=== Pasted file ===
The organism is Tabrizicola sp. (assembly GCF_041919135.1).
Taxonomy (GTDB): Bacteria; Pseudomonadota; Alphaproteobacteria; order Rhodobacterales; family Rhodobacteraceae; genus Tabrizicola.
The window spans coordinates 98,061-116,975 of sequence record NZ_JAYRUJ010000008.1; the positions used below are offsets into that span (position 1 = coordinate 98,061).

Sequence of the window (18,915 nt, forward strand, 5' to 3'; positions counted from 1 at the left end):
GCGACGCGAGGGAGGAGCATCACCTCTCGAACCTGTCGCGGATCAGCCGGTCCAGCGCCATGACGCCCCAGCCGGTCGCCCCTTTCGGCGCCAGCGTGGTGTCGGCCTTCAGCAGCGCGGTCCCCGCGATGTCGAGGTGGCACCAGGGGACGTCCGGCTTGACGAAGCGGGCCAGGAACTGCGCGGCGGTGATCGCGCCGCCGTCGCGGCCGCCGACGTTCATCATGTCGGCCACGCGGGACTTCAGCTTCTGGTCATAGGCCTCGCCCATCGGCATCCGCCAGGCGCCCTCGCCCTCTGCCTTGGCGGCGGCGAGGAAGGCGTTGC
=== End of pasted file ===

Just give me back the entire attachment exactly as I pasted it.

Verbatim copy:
The organism is Tabrizicola sp. (assembly GCF_041919135.1).
Taxonomy (GTDB): Bacteria; Pseudomonadota; Alphaproteobacteria; order Rhodobacterales; family Rhodobacteraceae; genus Tabrizicola.
The window spans coordinates 98,061-116,975 of sequence record NZ_JAYRUJ010000008.1; the positions used below are offsets into that span (position 1 = coordinate 98,061).

Sequence of the window (18,915 nt, forward strand, 5' to 3'; positions counted from 1 at the left end):
GCGACGCGAGGGAGGAGCATCACCTCTCGAACCTGTCGCGGATCAGCCGGTCCAGCGCCATGACGCCCCAGCCGGTCGCCCCTTTCGGCGCCAGCGTGGTGTCGGCCTTCAGCAGCGCGGTCCCCGCGATGTCGAGGTGGCACCAGGGGACGTCCGGCTTGACGAAGCGGGCCAGGAACTGCGCGGCGGTGATCGCGCCGCCGTCGCGGCCGCCGACGTTCATCATGTCGGCCACGCGGGACTTCAGCTTCTGGTCATAGGCCTCGCCCATCGGCATCCGCCAGGCGCCCTCGCCCTCTGCCTTGGCGGCGGCGAGGAAGGCGTTGC